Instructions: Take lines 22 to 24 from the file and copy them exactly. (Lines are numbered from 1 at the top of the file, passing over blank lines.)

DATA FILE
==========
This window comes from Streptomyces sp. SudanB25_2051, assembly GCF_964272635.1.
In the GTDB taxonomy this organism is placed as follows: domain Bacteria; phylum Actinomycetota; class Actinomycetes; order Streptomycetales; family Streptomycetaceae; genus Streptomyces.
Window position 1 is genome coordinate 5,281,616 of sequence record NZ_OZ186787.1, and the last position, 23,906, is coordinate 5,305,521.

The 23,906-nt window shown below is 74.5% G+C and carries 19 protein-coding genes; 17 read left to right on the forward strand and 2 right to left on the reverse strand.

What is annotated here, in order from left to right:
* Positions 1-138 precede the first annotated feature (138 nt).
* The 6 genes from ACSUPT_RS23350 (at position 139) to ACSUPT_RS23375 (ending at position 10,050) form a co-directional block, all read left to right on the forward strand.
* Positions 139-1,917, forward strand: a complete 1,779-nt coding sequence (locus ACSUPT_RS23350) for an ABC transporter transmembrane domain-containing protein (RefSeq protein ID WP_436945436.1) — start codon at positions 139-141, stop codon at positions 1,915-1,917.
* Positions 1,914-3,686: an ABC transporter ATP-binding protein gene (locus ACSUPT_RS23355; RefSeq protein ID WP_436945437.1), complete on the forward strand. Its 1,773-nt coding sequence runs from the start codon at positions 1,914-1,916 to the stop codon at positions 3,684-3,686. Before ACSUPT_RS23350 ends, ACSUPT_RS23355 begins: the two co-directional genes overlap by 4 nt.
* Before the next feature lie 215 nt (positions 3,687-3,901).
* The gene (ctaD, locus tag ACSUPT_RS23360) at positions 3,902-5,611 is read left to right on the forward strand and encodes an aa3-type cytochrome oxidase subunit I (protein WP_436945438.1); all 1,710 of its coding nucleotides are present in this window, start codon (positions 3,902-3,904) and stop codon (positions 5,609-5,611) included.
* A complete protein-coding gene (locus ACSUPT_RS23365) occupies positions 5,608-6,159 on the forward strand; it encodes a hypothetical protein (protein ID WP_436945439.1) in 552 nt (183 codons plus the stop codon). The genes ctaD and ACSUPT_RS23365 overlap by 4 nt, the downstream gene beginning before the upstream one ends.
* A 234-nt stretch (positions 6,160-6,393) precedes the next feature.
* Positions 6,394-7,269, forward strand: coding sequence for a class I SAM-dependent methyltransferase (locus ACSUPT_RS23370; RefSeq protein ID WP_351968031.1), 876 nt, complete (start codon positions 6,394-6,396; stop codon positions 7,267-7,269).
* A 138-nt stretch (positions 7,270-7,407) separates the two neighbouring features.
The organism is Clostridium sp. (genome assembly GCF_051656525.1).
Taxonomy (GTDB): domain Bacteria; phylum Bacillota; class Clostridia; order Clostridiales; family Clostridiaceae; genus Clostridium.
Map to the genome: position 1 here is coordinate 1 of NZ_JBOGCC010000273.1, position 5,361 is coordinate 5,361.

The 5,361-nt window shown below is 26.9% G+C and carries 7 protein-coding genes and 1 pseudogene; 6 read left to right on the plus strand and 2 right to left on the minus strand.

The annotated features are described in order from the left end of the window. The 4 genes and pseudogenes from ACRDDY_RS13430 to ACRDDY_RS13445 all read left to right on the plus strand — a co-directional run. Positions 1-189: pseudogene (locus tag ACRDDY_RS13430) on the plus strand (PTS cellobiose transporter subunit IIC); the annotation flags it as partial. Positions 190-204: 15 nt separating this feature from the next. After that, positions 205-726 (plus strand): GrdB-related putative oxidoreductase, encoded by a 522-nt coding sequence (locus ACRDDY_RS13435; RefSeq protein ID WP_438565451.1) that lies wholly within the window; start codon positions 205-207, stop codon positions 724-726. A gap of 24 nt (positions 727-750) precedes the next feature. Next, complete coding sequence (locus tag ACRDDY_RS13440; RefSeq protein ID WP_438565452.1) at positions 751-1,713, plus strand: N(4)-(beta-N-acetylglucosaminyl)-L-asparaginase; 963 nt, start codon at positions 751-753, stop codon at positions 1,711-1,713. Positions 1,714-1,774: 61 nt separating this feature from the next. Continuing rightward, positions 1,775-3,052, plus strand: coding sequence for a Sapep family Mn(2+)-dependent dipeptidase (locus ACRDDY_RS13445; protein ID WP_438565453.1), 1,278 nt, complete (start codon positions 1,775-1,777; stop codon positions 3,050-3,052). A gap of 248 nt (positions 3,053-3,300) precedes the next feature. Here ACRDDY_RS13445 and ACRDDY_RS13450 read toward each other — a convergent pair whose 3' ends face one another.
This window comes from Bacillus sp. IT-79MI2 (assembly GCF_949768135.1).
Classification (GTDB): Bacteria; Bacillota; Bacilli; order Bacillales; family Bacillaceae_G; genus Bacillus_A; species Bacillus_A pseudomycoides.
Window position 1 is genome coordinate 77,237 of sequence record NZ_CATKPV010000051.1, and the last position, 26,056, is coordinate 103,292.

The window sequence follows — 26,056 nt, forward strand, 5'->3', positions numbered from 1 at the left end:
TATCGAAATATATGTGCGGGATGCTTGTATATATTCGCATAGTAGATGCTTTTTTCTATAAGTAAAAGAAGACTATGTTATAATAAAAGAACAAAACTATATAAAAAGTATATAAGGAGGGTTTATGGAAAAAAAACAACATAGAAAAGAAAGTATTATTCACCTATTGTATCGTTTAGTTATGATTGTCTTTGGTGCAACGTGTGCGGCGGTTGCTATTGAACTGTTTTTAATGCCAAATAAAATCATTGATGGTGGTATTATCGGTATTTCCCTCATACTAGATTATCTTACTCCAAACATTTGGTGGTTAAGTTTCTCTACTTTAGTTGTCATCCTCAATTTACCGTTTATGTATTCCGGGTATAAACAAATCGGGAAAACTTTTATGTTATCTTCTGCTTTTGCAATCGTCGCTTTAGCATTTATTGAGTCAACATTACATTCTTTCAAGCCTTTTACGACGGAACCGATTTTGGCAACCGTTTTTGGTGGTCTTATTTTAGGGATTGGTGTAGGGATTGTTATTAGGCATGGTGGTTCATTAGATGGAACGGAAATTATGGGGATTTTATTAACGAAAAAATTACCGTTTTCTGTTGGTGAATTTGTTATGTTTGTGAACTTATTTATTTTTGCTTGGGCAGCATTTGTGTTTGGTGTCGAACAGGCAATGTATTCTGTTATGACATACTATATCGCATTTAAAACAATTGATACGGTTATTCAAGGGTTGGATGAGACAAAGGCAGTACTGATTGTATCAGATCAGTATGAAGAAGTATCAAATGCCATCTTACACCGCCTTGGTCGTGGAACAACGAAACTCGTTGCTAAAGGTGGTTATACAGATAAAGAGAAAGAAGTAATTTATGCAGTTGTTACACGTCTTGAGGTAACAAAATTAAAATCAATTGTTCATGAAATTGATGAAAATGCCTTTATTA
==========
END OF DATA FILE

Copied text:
Classification (GTDB): Bacteria; Bacillota; Bacilli; order Bacillales; family Bacillaceae_G; genus Bacillus_A; species Bacillus_A pseudomycoides.
Window position 1 is genome coordinate 77,237 of sequence record NZ_CATKPV010000051.1, and the last position, 26,056, is coordinate 103,292.

The window sequence follows — 26,056 nt, forward strand, 5'->3', positions numbered from 1 at the left end: